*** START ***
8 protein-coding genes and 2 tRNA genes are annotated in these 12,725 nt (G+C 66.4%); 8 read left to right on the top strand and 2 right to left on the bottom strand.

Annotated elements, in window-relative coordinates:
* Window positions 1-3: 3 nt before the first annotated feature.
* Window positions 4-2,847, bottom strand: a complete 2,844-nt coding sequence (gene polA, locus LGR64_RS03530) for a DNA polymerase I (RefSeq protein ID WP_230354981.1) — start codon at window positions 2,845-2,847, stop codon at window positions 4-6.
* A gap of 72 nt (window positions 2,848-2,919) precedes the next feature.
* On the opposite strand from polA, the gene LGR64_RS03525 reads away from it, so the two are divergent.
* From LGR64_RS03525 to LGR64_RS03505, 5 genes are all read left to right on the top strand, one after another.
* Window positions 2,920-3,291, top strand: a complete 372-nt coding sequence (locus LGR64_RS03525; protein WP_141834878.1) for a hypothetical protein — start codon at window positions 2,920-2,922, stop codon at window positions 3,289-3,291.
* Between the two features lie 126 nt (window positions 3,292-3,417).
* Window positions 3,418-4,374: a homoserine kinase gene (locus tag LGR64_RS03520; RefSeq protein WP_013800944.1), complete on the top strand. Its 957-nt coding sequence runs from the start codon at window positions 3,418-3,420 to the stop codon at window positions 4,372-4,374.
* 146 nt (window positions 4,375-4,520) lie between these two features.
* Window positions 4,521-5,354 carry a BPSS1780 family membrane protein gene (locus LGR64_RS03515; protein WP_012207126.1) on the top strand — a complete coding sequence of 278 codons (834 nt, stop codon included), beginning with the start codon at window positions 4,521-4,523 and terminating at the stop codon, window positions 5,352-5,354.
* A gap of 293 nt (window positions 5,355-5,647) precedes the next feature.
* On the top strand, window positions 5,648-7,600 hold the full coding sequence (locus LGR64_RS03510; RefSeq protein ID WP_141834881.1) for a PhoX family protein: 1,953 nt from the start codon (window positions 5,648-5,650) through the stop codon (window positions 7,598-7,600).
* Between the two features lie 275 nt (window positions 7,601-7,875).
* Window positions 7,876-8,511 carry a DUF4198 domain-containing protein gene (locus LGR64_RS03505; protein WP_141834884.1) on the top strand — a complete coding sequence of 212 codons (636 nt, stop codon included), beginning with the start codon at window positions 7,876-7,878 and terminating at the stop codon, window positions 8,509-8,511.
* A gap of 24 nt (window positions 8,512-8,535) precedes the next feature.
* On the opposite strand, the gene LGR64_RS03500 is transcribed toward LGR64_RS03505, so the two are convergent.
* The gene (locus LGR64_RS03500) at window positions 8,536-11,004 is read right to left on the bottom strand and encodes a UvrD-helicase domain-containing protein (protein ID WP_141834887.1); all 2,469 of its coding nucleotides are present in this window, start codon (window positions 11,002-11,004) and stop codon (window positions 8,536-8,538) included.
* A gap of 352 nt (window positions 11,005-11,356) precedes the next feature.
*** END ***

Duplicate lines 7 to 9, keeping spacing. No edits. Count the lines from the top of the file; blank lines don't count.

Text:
* From LGR64_RS03525 to LGR64_RS03505, 5 genes are all read left to right on the top strand, one after another.
* Window positions 2,920-3,291, top strand: a complete 372-nt coding sequence (locus LGR64_RS03525; protein WP_141834878.1) for a hypothetical protein — start codon at window positions 2,920-2,922, stop codon at window positions 3,289-3,291.
* Between the two features lie 126 nt (window positions 3,292-3,417).